Christ in Christmas

Their ears are dull of hearing, and their eyes they have closed; lest at any time they should see with their eyes, and hear with their ears, and should understand with their heart, and should be converted, and I should heal them (Matt. 13:15)

I’m a big proponent of personal responsibility.  I feel like it’s a waste of my time to lament the way the world is and ignore the little circle of my real influence.  That is one reason why the “commercialization of Christmas” problem has really bothered me for so long.

It’s become an annual tradition to complain that Christmas is out in the stores too early – that it’s becoming all about selling and not about giving. Whenever I start to think that Christmas is losing its meaning, a little part of me calls out “so what am I going to do about it?”

I secretly love that the Christmas season is longer now than ever before, but that’s beside the point.  The point is really that if I don’t see Christ in the symbols of Christmas all around, that is really my own fault.  The symbols have changed only slightly but many of us have stopped thinking of them and teaching our children what they mean.


The holly and ivy have been symbols of Christ for hundreds of years.  Holly is evergreen (ever-living) and its red berries represent drops of the blood of Christ shed for us.  How often when we see holly all around us do we take a moment to whisper a silent prayer of thanks for the greatest gift of all?

And what of all of the brightly lit Christmas trees?  Our evergreen trees have been used since the ancient passion plays, and the year-round green is another reminder of everlasting life.  The lights are a symbol of the stars in the heavens and more personally – our own little light that we can let shine in a dark world.

Really, all of the symbols of Christmas from candy canes to candles are there to remind us of Christ, and if I choose not to take the time to think of the meaning behind them I’m robbing only myself and my family.

Even Saint Nicholas has deeply religious roots and far from being a replacement for Christ was (and can still be) an example of a man who worshiped Christ and followed his teachings that when we are in the service of our fellow man, we are serving God.  If he has replaced Christ in our homes, and in our children’s minds at Christmas time, we are the only ones who can change that!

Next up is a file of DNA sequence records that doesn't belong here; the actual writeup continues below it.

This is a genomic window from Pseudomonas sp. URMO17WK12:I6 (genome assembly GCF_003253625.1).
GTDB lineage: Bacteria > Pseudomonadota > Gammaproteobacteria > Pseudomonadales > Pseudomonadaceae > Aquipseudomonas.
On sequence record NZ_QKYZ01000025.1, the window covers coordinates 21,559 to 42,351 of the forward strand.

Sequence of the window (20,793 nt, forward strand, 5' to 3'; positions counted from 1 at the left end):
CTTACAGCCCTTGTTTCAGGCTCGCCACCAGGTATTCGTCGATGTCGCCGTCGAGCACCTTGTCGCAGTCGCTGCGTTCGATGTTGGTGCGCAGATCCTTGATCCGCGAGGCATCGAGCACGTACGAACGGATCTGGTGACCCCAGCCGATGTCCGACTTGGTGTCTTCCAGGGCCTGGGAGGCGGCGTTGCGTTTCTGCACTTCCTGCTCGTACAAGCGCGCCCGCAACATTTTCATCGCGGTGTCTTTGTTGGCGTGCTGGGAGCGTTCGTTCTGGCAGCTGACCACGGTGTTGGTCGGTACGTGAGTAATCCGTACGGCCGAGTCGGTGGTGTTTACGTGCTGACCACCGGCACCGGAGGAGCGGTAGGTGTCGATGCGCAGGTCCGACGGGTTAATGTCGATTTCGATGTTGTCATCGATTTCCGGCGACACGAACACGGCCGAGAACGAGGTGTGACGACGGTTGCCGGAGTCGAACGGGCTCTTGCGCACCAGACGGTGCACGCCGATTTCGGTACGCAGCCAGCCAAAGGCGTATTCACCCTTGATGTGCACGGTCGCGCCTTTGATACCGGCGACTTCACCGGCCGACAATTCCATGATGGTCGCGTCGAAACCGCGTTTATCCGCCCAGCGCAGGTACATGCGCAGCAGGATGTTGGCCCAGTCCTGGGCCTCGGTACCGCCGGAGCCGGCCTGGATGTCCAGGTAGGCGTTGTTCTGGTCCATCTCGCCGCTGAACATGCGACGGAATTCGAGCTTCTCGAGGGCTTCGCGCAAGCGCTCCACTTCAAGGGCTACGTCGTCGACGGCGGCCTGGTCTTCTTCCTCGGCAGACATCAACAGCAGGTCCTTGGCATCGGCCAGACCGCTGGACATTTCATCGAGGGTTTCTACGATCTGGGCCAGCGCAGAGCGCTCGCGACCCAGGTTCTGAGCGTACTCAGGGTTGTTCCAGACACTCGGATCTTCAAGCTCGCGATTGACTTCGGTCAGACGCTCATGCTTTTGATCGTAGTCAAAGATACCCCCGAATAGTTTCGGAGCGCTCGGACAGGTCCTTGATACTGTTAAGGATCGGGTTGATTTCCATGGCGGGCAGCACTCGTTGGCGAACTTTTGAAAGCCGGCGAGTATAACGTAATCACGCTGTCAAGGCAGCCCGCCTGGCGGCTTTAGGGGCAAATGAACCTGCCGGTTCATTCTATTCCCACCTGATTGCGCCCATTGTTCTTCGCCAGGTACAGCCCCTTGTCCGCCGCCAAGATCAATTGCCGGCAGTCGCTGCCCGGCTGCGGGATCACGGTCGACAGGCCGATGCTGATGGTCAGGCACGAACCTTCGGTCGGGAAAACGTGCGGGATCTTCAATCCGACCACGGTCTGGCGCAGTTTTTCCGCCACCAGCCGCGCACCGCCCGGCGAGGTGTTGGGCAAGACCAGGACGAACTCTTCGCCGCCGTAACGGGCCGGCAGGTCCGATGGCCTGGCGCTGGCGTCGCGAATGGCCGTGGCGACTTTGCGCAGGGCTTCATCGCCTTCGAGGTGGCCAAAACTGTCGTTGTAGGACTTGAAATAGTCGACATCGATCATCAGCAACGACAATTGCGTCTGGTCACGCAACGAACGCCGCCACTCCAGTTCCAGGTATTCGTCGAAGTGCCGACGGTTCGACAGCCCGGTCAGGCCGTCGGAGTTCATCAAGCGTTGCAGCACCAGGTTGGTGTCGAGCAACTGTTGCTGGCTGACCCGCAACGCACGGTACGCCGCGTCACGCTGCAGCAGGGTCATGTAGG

Our family has had the privilege of spending Christmas in other cultures, and we have added to the richness of our traditions because of the symbols that help our friends celebrate the birth of our Savior. Lasagne on Christmas Eve is a delicious tradition that helps us remember the swaddling clothes that Mary used to wrap her baby. Danish woven hearts remind us of the love of God for his children, and the love we have for each other.


If children become too interested in the “gimme” feeling at Christmas – a little bit of service in the community is the sure cure.  Seeing or serving those who need our help can foster a feeling of gratitude faster than anything else, and gratitude really is what’s lacking when we want more and more.  The world cannot teach our children this – it starts in our homes.

It’s easy to say Bah-Humbug and throw in the towel.  Why do we need all of this “stuff” anyway?  You know, though – we learn best when all of our senses are involved, and Christmas really fills our senses, doesn’t it?

If we can harness all of the sights and sounds, scents and textures, and even tastes of the season, and focus them on building our appreciation and understanding of Christ, imagine the richness of our understanding of the Savior.  Even He understood the power of this and appealed to all of our senses as he taught through his parables.

It’s sometimes hard to face the truth, at least for me.  It’s nice to blame a world gone bad for the lack of Christ’s Spirit in my home.  The world certainly is a darker place than it has been in the past – it’s true.

I could use the excuse that everyone else has forgotten what the evergreen trees represent, so they don’t have any meaning anymore, but only we can decide what has meaning for us and even if we’re the only people in the world who remember its meaning, the meaning is there if WE see it.

The truth is, if my children don’t see Christ being celebrated this season I have only myself to blame – and only I have the cure.  I don’t have to change the world or give up the fun and fabulous bits of Christmas in order to recapture its spirit within my own heart and within my home. I just need to open my own eyes and teach them to see as well.

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